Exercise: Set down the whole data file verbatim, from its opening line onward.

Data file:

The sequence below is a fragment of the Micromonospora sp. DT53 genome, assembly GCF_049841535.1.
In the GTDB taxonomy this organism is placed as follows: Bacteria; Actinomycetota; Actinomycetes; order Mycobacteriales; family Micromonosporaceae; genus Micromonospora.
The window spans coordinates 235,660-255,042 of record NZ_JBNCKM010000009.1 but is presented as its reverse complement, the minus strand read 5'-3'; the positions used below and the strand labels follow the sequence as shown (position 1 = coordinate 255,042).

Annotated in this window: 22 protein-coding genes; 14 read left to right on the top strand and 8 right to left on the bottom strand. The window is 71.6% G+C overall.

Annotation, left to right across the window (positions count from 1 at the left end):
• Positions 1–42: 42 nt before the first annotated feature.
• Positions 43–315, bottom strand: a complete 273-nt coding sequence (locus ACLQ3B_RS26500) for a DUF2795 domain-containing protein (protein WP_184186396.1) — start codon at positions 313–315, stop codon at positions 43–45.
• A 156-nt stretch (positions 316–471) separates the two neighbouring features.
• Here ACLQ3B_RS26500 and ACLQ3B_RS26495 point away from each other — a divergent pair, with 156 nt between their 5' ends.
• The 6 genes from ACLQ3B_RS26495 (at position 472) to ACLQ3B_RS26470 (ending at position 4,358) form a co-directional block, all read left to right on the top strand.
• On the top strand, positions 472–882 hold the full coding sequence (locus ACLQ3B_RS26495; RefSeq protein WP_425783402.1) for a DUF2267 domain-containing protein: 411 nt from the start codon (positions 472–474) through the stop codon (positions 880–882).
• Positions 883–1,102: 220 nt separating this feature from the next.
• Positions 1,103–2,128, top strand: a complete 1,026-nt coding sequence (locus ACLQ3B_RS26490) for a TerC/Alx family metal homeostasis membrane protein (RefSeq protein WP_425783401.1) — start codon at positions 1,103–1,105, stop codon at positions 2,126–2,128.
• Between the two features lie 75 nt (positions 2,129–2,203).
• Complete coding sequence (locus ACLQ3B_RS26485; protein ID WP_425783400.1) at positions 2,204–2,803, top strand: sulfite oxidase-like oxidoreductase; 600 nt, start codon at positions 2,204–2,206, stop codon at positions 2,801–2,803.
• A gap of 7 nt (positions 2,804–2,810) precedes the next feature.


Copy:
The sequence below is a fragment of the Micromonospora sp. DT53 genome, assembly GCF_049841535.1.
In the GTDB taxonomy this organism is placed as follows: Bacteria; Actinomycetota; Actinomycetes; order Mycobacteriales; family Micromonosporaceae; genus Micromonospora.
The window spans coordinates 235,660-255,042 of record NZ_JBNCKM010000009.1 but is presented as its reverse complement, the minus strand read 5'-3'; the positions used below and the strand labels follow the sequence as shown (position 1 = coordinate 255,042).

Annotated in this window: 22 protein-coding genes; 14 read left to right on the top strand and 8 right to left on the bottom strand. The window is 71.6% G+C overall.

Annotation, left to right across the window (positions count from 1 at the left end):
• Positions 1–42: 42 nt before the first annotated feature.
• Positions 43–315, bottom strand: a complete 273-nt coding sequence (locus ACLQ3B_RS26500) for a DUF2795 domain-containing protein (protein WP_184186396.1) — start codon at positions 313–315, stop codon at positions 43–45.
• A 156-nt stretch (positions 316–471) separates the two neighbouring features.
• Here ACLQ3B_RS26500 and ACLQ3B_RS26495 point away from each other — a divergent pair, with 156 nt between their 5' ends.
• The 6 genes from ACLQ3B_RS26495 (at position 472) to ACLQ3B_RS26470 (ending at position 4,358) form a co-directional block, all read left to right on the top strand.
• On the top strand, positions 472–882 hold the full coding sequence (locus ACLQ3B_RS26495; RefSeq protein WP_425783402.1) for a DUF2267 domain-containing protein: 411 nt from the start codon (positions 472–474) through the stop codon (positions 880–882).
• Positions 883–1,102: 220 nt separating this feature from the next.
• Positions 1,103–2,128, top strand: a complete 1,026-nt coding sequence (locus ACLQ3B_RS26490) for a TerC/Alx family metal homeostasis membrane protein (RefSeq protein WP_425783401.1) — start codon at positions 1,103–1,105, stop codon at positions 2,126–2,128.
• Between the two features lie 75 nt (positions 2,129–2,203).
• Complete coding sequence (locus ACLQ3B_RS26485; protein ID WP_425783400.1) at positions 2,204–2,803, top strand: sulfite oxidase-like oxidoreductase; 600 nt, start codon at positions 2,204–2,206, stop codon at positions 2,801–2,803.
• A gap of 7 nt (positions 2,804–2,810) precedes the next feature.